News Note: Addition of experimental drug to standard chemotherapy for advanced prostate cancer shows no benefit in phase 3 clinical trial
- Posted: April 21, 2011
Prostate cancer patients in a phase 3 trial who were non-responsive to hormone therapy and received the investigational agent atrasentan in addition to a standard chemotherapy regimen, did not have longer survival or longer progression-free survival compared to the patients on the same chemotherapy regimen and a placebo. This determination was made by the trial’s Data and Safety Monitoring Committee (DSMC) based on a planned interim analysis of the trial. Atrasentan belongs to a class of compounds known as selective endothelin-A receptor antagonists, or SERAs. SERAs antagonize the effect of endothelin, a protein thought to be involved in the stimulation of the spread of cancer cells. A receptor antagonist does not provoke a biological response itself upon binding to a receptor, but blocks or dampens antagonist-mediated responses.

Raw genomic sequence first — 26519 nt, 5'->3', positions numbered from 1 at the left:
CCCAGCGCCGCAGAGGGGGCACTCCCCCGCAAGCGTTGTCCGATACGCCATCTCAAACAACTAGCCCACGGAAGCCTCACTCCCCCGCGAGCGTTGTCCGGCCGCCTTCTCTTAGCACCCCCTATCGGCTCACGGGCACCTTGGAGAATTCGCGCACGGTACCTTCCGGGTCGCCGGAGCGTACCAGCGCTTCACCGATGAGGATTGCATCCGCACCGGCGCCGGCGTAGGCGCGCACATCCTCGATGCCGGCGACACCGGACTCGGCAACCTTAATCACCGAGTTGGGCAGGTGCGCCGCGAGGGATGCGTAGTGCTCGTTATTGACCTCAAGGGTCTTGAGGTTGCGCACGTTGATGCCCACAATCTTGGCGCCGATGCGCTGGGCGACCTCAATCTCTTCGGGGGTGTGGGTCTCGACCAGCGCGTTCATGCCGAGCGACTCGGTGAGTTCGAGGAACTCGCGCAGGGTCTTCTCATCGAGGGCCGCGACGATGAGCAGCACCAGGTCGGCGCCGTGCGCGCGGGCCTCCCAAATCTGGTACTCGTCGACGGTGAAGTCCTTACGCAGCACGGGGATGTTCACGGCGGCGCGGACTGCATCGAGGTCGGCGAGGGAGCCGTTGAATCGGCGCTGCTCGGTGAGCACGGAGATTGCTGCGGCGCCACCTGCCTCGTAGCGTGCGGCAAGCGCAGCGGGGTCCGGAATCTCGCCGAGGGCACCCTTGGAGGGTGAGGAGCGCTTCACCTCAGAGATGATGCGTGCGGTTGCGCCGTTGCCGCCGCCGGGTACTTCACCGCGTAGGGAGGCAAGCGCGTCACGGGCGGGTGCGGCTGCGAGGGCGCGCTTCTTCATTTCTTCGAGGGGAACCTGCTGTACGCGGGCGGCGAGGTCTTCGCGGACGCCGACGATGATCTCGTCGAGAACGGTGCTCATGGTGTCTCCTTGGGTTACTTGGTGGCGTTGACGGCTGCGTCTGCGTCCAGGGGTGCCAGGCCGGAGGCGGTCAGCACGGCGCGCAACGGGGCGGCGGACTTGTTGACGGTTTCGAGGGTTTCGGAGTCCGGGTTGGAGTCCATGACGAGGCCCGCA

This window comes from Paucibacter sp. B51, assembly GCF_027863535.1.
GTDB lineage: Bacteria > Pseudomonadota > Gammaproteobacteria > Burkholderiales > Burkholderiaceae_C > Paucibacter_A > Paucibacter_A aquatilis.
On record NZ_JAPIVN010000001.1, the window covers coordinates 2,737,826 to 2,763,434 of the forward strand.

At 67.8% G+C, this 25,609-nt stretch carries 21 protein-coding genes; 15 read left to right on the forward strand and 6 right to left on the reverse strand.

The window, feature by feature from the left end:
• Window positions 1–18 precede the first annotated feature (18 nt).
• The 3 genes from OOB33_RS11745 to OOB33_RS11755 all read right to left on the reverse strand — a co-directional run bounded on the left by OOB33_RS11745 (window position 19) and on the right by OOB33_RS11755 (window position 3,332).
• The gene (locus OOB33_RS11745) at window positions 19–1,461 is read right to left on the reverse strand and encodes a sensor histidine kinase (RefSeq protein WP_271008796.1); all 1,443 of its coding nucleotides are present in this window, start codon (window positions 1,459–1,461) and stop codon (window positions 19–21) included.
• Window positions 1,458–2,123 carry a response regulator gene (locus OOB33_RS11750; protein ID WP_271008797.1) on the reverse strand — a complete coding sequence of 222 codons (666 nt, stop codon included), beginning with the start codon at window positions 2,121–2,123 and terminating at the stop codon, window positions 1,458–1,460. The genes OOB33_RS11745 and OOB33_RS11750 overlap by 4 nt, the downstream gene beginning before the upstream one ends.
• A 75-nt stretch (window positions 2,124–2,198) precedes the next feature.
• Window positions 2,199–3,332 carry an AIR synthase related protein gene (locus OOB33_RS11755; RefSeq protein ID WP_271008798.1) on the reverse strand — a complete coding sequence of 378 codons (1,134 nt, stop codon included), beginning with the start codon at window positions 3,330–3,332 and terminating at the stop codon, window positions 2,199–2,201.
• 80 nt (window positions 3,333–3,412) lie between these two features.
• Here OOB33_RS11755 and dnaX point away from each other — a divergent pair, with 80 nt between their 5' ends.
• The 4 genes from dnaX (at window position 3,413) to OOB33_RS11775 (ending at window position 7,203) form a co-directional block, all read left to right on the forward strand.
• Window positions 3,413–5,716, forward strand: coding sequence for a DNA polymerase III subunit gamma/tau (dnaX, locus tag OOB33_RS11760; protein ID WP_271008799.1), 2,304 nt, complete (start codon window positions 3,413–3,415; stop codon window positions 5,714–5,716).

The study (S0421: Phase III Study of Docetaxel and Atrasentan Versus Docetaxel and Placebo for Patients with Advanced Hormone Refractory Prostate Cancer) was supported by the National Cancer Institute (NCI), part of the National Institutes of Health, and was conducted by SWOG (formerly the Southwest Oncology Group) with the participation of several other NCI-supported Cooperative Groups. Atrasentan for the trial was provided under an agreement with Abbott Laboratories, Abbott Park, Ill., and was distributed by the Department of Veterans Affairs Cooperative Studies Program Clinical Research Pharmacy Coordinating Center.